To the editor:

To the editor:

A Sept. 22 article regarding Reynoldsburg’s potential budget cuts for 2012 left the impression that without a tax increase, significant cuts will have to be made to police staffing, parks and recreation programs, and the senior center. This does not have to be the case and residents deserve an honest assessment of our alternatives.

Earlier this year, council was presented with a proposal to transfer money out of the city’s capital improvement fund to the general revenue fund. This would have allowed the city to operate through 2012 without cutting any vital services. Such transfers have happened in the past and could happen again, if necessary.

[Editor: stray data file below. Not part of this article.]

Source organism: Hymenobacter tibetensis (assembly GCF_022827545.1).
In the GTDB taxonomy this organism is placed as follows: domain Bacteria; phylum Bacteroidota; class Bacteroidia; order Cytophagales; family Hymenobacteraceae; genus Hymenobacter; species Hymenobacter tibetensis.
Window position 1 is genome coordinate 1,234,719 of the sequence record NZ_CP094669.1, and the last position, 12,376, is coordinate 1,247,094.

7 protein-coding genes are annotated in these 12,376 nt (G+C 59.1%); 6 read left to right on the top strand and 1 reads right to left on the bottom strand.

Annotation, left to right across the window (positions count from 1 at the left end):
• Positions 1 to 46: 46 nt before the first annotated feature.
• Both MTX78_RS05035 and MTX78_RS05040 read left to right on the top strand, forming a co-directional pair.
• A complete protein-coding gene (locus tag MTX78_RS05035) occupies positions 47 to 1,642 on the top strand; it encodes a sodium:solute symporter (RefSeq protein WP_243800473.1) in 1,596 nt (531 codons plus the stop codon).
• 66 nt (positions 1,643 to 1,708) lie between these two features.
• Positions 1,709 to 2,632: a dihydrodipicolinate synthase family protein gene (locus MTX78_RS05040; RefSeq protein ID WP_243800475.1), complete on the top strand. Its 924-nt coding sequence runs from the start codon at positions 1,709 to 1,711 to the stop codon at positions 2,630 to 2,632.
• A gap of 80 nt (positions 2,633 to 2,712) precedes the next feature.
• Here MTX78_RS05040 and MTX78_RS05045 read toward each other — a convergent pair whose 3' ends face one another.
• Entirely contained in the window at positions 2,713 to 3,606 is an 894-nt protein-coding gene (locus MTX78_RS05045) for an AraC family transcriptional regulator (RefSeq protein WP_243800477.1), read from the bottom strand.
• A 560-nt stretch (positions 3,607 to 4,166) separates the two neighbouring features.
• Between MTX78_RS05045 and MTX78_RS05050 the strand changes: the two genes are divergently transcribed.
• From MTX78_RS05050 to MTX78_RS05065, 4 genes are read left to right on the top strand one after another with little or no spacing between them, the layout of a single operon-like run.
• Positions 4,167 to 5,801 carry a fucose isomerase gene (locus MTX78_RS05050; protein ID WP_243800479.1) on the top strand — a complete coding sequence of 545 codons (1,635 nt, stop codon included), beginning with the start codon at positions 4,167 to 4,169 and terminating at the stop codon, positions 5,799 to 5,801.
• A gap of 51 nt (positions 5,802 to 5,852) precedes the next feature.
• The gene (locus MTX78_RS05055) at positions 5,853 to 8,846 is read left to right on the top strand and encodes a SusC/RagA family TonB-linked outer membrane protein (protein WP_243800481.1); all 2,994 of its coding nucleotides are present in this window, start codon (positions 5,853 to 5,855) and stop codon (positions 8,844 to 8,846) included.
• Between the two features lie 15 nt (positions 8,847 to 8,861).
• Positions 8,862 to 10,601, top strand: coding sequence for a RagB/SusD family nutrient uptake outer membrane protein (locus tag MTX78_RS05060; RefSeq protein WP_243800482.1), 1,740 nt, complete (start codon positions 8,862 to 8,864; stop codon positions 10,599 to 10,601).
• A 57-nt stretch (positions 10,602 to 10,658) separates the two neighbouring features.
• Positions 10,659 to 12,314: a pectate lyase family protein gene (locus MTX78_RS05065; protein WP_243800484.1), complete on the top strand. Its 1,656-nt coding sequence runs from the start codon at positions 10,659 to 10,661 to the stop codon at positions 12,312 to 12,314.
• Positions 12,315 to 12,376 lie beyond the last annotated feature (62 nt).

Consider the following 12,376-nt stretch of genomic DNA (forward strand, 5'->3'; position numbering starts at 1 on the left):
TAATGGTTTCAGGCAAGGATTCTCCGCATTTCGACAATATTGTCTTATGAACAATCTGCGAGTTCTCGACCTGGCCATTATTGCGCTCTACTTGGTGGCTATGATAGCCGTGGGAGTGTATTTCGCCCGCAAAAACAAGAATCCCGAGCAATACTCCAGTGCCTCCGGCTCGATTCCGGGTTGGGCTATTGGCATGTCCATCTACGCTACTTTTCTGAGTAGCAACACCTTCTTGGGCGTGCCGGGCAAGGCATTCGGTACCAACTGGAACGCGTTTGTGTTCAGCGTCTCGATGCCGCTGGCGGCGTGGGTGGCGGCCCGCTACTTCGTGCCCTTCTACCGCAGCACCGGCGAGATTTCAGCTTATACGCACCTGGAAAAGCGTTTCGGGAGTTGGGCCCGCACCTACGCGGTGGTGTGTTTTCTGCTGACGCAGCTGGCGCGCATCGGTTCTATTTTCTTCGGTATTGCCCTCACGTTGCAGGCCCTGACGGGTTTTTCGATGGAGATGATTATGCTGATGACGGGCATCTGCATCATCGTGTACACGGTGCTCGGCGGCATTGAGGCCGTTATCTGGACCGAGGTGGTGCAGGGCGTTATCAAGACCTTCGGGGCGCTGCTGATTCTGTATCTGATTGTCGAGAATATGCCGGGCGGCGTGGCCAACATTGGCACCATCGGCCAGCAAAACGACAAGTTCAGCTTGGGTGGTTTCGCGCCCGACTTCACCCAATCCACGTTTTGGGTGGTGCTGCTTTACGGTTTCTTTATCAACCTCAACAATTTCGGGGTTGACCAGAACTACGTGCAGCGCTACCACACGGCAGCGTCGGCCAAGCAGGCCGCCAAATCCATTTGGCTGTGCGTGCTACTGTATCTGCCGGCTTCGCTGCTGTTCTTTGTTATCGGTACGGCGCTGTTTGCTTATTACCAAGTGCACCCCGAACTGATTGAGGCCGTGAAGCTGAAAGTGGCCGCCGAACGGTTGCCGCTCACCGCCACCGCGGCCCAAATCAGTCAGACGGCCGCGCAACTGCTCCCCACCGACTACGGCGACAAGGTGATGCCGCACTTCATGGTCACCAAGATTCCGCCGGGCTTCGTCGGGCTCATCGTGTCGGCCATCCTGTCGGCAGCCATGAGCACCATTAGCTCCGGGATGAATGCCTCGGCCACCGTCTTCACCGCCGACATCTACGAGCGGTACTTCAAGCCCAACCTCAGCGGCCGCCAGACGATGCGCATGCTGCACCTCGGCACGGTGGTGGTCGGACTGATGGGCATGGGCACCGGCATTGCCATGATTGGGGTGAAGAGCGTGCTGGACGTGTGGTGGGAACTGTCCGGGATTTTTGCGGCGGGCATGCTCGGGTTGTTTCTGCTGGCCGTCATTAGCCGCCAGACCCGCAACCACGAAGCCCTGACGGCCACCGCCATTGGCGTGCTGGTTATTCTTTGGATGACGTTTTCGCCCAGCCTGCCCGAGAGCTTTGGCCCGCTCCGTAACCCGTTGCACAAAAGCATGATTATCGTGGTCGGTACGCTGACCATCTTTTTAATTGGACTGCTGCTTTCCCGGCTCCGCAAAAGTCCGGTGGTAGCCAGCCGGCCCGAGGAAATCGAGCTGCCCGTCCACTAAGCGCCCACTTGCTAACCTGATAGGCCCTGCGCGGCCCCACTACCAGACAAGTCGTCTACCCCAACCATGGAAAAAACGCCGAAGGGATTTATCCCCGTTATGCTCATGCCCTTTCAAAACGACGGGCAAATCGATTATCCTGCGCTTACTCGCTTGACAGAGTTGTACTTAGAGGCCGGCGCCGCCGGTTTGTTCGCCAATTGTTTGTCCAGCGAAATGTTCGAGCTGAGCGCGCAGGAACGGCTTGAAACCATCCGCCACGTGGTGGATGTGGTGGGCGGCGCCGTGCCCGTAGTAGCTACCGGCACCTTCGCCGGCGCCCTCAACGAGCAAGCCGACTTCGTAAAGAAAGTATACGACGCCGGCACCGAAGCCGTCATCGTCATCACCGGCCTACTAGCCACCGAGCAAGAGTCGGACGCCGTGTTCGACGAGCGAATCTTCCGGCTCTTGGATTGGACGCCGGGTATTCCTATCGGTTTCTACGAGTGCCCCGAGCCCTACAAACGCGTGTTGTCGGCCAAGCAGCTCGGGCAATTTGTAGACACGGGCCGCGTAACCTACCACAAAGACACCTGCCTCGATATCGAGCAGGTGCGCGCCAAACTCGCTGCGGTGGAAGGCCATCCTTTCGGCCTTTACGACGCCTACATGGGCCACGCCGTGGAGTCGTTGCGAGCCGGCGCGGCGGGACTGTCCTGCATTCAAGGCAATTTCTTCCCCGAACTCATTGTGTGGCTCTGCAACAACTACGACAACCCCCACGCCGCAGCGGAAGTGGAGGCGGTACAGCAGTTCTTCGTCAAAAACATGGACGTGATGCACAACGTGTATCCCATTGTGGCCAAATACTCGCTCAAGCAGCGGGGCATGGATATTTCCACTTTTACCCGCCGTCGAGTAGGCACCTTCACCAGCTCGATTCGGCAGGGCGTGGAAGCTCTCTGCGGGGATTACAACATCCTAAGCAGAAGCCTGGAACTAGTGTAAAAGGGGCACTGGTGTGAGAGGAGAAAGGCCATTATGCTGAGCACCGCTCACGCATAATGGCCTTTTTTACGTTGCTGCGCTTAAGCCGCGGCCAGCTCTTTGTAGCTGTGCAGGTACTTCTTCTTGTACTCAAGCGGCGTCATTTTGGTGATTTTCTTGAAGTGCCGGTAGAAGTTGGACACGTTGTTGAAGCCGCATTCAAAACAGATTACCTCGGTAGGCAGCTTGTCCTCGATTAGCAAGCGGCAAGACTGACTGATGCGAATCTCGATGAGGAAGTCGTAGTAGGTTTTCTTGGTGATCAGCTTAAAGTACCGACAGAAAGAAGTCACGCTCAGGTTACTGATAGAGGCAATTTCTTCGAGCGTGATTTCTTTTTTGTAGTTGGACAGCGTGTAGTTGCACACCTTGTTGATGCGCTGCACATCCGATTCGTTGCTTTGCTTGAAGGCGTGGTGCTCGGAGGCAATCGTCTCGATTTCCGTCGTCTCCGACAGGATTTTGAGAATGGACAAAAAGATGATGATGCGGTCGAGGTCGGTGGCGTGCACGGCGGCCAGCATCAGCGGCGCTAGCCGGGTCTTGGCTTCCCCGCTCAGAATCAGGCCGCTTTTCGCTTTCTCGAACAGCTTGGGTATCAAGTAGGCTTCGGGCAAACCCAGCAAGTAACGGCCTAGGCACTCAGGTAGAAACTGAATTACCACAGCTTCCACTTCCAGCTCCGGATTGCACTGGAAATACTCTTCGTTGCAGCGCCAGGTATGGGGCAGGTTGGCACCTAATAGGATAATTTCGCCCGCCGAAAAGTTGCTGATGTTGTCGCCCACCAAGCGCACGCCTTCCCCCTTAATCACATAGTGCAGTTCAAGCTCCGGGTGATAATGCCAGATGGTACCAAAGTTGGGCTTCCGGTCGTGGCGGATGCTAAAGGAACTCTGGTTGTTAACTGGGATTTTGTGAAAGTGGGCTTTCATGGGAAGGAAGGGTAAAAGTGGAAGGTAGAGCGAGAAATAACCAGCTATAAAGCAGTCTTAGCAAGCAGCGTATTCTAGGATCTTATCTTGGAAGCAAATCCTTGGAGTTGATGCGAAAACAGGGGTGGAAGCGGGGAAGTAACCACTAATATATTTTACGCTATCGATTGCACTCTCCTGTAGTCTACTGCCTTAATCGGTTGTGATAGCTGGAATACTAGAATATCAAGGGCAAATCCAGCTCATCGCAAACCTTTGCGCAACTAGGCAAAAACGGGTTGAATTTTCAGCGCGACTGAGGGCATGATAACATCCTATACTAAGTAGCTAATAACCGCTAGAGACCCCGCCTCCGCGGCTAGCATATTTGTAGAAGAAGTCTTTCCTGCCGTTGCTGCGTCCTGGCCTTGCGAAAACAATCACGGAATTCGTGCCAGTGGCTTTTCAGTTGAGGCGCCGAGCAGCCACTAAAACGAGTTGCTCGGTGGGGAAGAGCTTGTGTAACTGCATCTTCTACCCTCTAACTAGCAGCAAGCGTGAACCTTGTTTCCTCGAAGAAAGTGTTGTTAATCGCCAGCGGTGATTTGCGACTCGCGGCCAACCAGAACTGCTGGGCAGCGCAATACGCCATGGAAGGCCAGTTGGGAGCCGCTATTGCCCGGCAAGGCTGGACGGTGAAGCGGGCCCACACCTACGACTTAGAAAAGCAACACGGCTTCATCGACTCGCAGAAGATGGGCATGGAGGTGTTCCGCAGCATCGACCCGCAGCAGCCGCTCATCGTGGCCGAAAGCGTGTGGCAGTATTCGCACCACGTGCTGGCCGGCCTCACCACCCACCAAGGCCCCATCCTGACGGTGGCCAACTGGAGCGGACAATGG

But ever since a tax increase was placed on the ballot, talk of a transfer suddenly ceased. At the Sept.19 council meeting, I suggested that a transfer would be far preferable to cutting police, parks and recreation, and the senior center. It is a matter of priorities.

The capital improvement fund began the year with a balance of over $3.3 million. A transfer of about $780,000 would allow us to avoid cutting these programs. This action, combined with proposed cuts to other areas, would erase the $1.3 million deficit for 2012.

This would also provide us with additional time to explore a reform agenda that will set us on stable financial path for the future. With a dismal and uncertain economy, some of us believe that now is not the right time to burden city businesses and workers with a massive new tax increase.

That issue will be settled on election day, but other alternatives exist and deserve consideration.

Nathan Burd

Reynoldsburg City Council